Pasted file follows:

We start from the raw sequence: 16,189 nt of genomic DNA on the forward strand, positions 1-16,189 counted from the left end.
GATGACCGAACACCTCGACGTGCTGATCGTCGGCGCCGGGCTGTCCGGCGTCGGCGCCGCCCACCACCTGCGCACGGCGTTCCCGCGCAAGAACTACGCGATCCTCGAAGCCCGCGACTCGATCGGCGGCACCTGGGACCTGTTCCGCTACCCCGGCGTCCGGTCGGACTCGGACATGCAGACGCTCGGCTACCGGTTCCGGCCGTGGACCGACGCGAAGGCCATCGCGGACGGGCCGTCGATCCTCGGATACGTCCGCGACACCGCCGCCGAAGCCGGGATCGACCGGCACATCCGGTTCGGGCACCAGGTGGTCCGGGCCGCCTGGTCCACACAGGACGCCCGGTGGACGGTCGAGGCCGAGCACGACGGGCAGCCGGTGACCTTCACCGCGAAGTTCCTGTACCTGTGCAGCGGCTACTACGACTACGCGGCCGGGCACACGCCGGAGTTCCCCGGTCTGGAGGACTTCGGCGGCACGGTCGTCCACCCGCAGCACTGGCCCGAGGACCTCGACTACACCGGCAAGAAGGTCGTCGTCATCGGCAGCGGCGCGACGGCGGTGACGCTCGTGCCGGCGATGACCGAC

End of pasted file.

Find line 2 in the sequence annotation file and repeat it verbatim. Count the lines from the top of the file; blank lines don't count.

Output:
GATGACCGAACACCTCGACGTGCTGATCGTCGGCGCCGGGCTGTCCGGCGTCGGCGCCGCCCACCACCTGCGCACGGCGTTCCCGCGCAAGAACTACGCGATCCTCGAAGCCCGCGACTCGATCGGCGGCACCTGGGACCTGTTCCGCTACCCCGGCGTCCGGTCGGACTCGGACATGCAGACGCTCGGCTACCGGTTCCGGCCGTGGACCGACGCGAAGGCCATCGCGGACGGGCCGTCGATCCTCGGATACGTCCGCGACACCGCCGCCGAAGCCGGGATCGACCGGCACATCCGGTTCGGGCACCAGGTGGTCCGGGCCGCCTGGTCCACACAGGACGCCCGGTGGACGGTCGAGGCCGAGCACGACGGGCAGCCGGTGACCTTCACCGCGAAGTTCCTGTACCTGTGCAGCGGCTACTACGACTACGCGGCCGGGCACACGCCGGAGTTCCCCGGTCTGGAGGACTTCGGCGGCACGGTCGTCCACCCGCAGCACTGGCCCGAGGACCTCGACTACACCGGCAAGAAGGTCGTCGTCATCGGCAGCGGCGCGACGGCGGTGACGCTCGTGCCGGCGATGACCGAC